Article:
Venezuela - January 2012

Andes and Llanos Tour

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The Andes - The first part of our trip took us to the high Andes.  This photo was taken at over 4000 metres altitude.


The Llanos - The second part of the trip was a complete contrast to the Andes.  The low lying and flat area of the Llanos provided views such as this.




This holiday was arranged privately for three members of the Buckinghamshire Bird Club: Rob Andrews, Dave Ferguson and Jim Rose. We organised the international flights while Cecilia Herrera, our leader on a similar holiday in 2011, organised the tour within Venezuela including the internal flights. The group saw 353 species and heard another 14. No attempt has been made to mention every species in the text but a full list can be found as a supplement.

The route

The plan was to fly from Caracas to El Vigia which is west of the western range of the Andes, the Sierra la Culata and drive to La Bravera guest house on the western flank of the sierra. After a night there we would overnight in the central valley north of Merida, then spend two nights at Los Frailes at 3300m in the eastern range, the Sierra Nevada. From there we would travel east to overnight near Barinas, then drive south-east for four hours to Hato Cedral in the low Llanos where we would spend three nights. On the final morning we would drive to Barinas, fly to Caracas and then back to Heathrow, arriving in the afternoon of the following day. Although we were living out of suitcases for our time in the Andes it enabled us to maximise the habitats visited and I doubt if the itinerary could have been improved given the time available.

We flew from Heathrow to Caracas via Madrid with Iberia. The aircraft were fairly new, the leg room was quite good but the food was mediocre. The flights to and from Caracas were with Laser and Avior. The one hour flights were comfortable and on time.


We stayed at six hotels.

The Hotel Miramar in Catia la Mar, which is near the airport, is a modern 9-storey building with comfortable rooms and decent food. We saw Magnificent Frigatebirds from its front steps.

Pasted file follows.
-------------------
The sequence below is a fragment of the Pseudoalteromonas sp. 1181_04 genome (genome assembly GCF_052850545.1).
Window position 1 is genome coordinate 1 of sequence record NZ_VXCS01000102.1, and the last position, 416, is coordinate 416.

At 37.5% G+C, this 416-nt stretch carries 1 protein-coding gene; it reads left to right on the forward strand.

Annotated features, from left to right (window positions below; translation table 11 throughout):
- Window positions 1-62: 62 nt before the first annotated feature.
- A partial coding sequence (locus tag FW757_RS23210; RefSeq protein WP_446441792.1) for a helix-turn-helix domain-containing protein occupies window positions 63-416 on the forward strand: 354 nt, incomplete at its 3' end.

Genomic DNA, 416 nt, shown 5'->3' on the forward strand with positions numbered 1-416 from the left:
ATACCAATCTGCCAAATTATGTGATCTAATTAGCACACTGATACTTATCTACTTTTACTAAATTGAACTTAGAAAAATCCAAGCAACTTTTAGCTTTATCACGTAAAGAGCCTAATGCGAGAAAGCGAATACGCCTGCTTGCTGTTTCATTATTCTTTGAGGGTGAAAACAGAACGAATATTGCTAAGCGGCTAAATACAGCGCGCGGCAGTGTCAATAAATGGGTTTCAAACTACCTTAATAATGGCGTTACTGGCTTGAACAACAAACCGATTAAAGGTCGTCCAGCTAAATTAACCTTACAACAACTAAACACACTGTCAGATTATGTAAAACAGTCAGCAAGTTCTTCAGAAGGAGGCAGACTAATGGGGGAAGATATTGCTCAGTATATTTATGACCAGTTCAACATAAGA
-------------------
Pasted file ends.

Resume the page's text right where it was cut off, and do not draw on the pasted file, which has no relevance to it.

La Bravera ( is a charming inn at 2360m with a beautiful garden in the middle of cloud forest. It has four hummingbird feeders by the dining room. Ponchos are provided in the rooms as it can, and did, get cold.

The eating area at La Bravera, with Hummingbird feeders in the rear.

The gardens at La Bravera produced many birds


Fairly typical Andean scene on the edge of the cloud forest.


Posada Dona Rosa, our overnight stop north of Merida, is another pleasant inn, this time surrounded by fields where we found several species we didnít find anywhere else.

The courtyard at Posada Dona Rosa

Los Frailes (,Hotel_Los_Frailes ), where we spent two nights, is at 3300m and is on the site of a former monastery. It has nice grounds and is surrounded by stunning scenery. However we had mixed opinions on the hotel itself. DF (the writer) had an excellent room and no complaints at all but RA and JR, who were sharing, had a non-flushing toilet, a room that had not been serviced and hot water that was dark brown. The central heating, which could not be controlled in the room, just about removed the chill. However, the food was the best of the holiday.

Los Frailes - A view from above the accommodation area.  In the vegetation on the left we saw Merida Flowerpiecer and Golden-tailed Sapphire in the tree on the left.

The view from one of our balconies

The Paramo - High in the Andes (above 4000metres altitude).


We had an overnight stop at a rather anonymous motel outside Barinitas. For dinner, the writer had chips with his chicken which made a pleasant change from mashed potatoes or rice.